US Critical Infrastructure Protection (CIP) | Overview, and the Importance of Security Policies
31. What is the US Critical Infrastructure Protection (CIP) initiative, why are information security policies and procedures so important, and do you offer comprehensive I.T. security policies?
The United States Critical Infrastructure Protection (CIP) is a concept that relates to the overall readiness, preparedness, and responsive mechanisms to serious incidents involving the nation’s critical infrastructure, from a regional to a national level. Or according to the United States Department of Homeland Security (DHS), CIP is the physical, cyber systems and assets that are extremely vital to the United States, such that their incapacity or destruction would have a debilitating and severe impact on the physical or economic security or public health or safety. Additionally, according to DHS, there are (as of 2013) sixteen (16) critical infrastructure sectors that have been identified, ranging from food and agriculture, to water – just to name a select few (visit http://www.dhs.gov/topic/critical-infrastructure-protection to view the entire list).
Both President’s Bill Clinton and George W. Bush played vital roles in recognizing the importance of the nation’s CIP concept, with Presidential Directive PDD-63 (http://www.fas.org/irp/offdocs/pdd/pdd-63.htm) (Under President Clinton), and Homeland Security Presidential Directive HSPD-7 for Critical Infrastructure Identification, Prioritization, and Protection (under President George W. Bush). Together, the concept of preparing, protecting, and responding to serious infrastructure issues became much more documented, formalized, and transparent.
Security Policies are an Important Component of the CIP Initiatives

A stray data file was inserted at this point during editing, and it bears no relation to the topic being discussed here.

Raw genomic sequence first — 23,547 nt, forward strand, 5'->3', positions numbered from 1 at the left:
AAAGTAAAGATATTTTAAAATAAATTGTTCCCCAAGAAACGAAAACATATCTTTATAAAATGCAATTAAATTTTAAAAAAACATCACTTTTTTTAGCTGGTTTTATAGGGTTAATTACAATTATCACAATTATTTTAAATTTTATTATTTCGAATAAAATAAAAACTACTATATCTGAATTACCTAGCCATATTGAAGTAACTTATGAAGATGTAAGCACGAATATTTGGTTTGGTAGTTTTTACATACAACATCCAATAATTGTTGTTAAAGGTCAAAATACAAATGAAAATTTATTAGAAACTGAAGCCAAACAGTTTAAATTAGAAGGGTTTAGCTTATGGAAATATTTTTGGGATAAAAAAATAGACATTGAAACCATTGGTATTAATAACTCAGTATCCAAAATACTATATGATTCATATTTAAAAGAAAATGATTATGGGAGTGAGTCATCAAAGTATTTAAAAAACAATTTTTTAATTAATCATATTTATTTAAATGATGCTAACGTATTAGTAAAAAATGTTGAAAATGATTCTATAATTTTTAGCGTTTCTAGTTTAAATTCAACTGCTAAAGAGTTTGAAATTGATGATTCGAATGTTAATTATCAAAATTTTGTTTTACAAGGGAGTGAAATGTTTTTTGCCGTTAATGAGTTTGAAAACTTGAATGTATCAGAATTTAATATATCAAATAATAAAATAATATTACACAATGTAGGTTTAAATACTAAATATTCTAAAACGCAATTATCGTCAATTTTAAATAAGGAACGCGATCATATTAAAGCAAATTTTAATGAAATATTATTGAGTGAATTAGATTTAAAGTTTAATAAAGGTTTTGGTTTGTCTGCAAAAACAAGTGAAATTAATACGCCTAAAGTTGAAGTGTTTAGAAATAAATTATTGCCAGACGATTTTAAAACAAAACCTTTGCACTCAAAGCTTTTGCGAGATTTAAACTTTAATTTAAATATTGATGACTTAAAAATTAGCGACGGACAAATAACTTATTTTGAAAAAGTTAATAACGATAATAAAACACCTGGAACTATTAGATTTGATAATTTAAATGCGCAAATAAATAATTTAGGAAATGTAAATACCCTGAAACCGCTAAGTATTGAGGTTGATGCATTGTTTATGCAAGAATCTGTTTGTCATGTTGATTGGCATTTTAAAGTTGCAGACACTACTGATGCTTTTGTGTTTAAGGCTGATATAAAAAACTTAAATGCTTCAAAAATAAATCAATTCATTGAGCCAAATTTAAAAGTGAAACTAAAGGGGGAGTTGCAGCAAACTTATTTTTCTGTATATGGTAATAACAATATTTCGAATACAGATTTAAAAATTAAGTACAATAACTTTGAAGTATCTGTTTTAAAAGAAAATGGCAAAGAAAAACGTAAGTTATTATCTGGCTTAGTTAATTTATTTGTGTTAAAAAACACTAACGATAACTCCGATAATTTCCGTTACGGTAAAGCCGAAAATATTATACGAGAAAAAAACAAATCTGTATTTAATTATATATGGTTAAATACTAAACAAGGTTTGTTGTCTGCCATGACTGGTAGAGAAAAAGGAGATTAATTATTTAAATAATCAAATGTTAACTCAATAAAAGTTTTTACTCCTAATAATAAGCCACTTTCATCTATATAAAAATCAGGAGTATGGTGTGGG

In recent years, there’s been a large push from notable organizations (including the U.S. government) within many of these sixteen (16) critical infrastructure sectors to put in place compliance and security programs, assessments, maturity models, frameworks, and other best-practice initiatives for helping ensure their safety and security. From FERC, to NERC, along with the Electricity Subsector Cybersecurity Capability Maturity Model (ES-C2M2) – and many others – a consistent theme and message is being driven, and that’s the need for comprehensive, in-depth, well-established, and documented information security policies and procedures.
Policy and procedural information for access rights, network security, incident response mechanisms, security awareness training, change management – the list goes on and on – but the message is clear – organizations having to comply with the ever-growing critical infrastructure security mandates must have comprehensive security documentation in place.
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To learn more about CIP, visit http://www.dhs.gov/topic/critical-infrastructure-protection